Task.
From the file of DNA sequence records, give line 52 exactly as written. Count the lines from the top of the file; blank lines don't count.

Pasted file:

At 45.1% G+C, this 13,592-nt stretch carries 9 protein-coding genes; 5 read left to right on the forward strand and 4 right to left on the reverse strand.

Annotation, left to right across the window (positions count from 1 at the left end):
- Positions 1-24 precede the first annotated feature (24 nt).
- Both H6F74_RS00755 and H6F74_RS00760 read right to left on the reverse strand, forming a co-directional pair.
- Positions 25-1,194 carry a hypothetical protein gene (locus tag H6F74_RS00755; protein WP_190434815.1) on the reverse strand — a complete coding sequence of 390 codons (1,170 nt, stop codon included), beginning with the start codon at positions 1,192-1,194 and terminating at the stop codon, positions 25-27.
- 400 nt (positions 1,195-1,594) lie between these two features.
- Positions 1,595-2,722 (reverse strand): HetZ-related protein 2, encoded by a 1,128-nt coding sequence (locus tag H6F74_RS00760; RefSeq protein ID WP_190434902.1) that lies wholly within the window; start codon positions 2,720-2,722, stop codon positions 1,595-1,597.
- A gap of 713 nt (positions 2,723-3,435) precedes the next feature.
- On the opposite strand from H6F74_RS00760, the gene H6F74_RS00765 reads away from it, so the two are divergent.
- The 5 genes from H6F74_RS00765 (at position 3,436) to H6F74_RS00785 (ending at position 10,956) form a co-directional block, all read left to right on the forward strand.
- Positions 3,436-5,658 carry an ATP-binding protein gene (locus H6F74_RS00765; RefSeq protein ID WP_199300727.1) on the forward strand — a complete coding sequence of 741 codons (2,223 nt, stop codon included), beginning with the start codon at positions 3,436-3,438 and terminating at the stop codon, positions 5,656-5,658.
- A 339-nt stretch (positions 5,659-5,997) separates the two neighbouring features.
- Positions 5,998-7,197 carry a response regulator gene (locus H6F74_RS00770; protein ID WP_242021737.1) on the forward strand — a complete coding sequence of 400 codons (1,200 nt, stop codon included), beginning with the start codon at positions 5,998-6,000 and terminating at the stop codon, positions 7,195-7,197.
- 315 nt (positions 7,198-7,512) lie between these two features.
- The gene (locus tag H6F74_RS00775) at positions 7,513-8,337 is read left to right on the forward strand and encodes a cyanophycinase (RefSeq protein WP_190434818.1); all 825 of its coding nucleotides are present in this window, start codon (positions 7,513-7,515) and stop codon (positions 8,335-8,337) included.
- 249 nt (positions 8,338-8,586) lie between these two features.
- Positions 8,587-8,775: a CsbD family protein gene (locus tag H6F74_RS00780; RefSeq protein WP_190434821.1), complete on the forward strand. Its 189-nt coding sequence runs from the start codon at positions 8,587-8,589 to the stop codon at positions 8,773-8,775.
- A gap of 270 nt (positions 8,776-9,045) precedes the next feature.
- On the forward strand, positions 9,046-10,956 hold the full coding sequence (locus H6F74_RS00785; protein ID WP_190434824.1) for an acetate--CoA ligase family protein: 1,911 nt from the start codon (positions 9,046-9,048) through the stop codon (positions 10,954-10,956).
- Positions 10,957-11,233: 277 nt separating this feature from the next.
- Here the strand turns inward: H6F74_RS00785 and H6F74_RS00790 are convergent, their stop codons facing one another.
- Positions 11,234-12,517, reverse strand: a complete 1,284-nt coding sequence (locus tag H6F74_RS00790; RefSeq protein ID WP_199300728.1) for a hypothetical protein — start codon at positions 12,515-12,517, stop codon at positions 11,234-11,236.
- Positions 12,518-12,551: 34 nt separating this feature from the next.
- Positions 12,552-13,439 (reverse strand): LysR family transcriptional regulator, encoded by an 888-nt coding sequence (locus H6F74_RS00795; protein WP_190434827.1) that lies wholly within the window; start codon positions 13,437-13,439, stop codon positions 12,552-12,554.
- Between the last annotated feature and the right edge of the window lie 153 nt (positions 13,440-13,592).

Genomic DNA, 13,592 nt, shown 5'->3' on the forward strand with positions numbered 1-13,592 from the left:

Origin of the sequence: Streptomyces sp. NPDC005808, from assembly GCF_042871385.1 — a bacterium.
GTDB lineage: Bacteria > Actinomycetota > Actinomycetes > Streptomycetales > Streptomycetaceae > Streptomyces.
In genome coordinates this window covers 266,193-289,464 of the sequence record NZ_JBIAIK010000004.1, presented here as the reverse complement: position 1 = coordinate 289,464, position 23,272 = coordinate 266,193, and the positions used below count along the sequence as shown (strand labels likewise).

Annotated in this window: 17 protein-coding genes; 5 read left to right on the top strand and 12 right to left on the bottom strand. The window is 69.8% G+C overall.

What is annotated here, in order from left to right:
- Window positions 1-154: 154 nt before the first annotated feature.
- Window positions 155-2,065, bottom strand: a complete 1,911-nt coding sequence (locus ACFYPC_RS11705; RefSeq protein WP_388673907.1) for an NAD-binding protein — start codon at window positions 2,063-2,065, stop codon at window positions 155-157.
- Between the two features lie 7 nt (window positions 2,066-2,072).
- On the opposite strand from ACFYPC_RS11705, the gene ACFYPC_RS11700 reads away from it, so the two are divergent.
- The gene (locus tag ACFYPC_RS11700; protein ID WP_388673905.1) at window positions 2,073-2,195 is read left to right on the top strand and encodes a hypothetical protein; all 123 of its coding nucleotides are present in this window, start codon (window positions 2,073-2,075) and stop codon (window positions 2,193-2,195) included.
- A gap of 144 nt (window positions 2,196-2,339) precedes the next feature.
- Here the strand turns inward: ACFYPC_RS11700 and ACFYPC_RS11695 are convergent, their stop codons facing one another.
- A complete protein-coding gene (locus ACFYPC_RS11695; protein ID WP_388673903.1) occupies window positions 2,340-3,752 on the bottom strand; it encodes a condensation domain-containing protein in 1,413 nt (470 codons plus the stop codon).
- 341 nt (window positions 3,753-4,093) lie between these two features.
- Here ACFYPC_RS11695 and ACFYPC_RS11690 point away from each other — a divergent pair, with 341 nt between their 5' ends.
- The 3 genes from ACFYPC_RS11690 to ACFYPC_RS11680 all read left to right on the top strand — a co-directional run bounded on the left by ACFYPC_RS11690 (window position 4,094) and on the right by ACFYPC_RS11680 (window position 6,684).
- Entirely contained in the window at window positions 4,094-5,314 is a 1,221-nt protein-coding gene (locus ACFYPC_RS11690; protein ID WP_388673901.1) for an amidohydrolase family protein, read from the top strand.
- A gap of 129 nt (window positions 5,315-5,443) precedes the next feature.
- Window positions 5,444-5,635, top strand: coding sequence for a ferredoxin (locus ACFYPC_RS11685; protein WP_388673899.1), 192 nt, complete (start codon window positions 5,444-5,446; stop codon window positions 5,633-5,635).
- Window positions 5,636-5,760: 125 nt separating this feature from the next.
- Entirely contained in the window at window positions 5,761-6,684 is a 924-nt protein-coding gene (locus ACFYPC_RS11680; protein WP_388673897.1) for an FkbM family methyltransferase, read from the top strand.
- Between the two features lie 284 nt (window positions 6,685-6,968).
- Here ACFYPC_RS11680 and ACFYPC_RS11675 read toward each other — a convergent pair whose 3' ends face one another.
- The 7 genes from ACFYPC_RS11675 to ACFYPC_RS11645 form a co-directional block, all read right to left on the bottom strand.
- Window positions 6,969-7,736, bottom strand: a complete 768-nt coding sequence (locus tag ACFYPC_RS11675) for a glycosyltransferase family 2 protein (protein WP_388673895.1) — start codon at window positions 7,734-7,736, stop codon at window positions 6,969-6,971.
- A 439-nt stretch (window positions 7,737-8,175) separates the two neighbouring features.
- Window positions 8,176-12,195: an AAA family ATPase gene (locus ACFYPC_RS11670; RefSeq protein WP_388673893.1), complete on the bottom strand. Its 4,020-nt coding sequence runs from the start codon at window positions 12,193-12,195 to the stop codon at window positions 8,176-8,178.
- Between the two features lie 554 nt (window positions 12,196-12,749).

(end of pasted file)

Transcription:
- A 439-nt stretch (window positions 7,737-8,175) separates the two neighbouring features.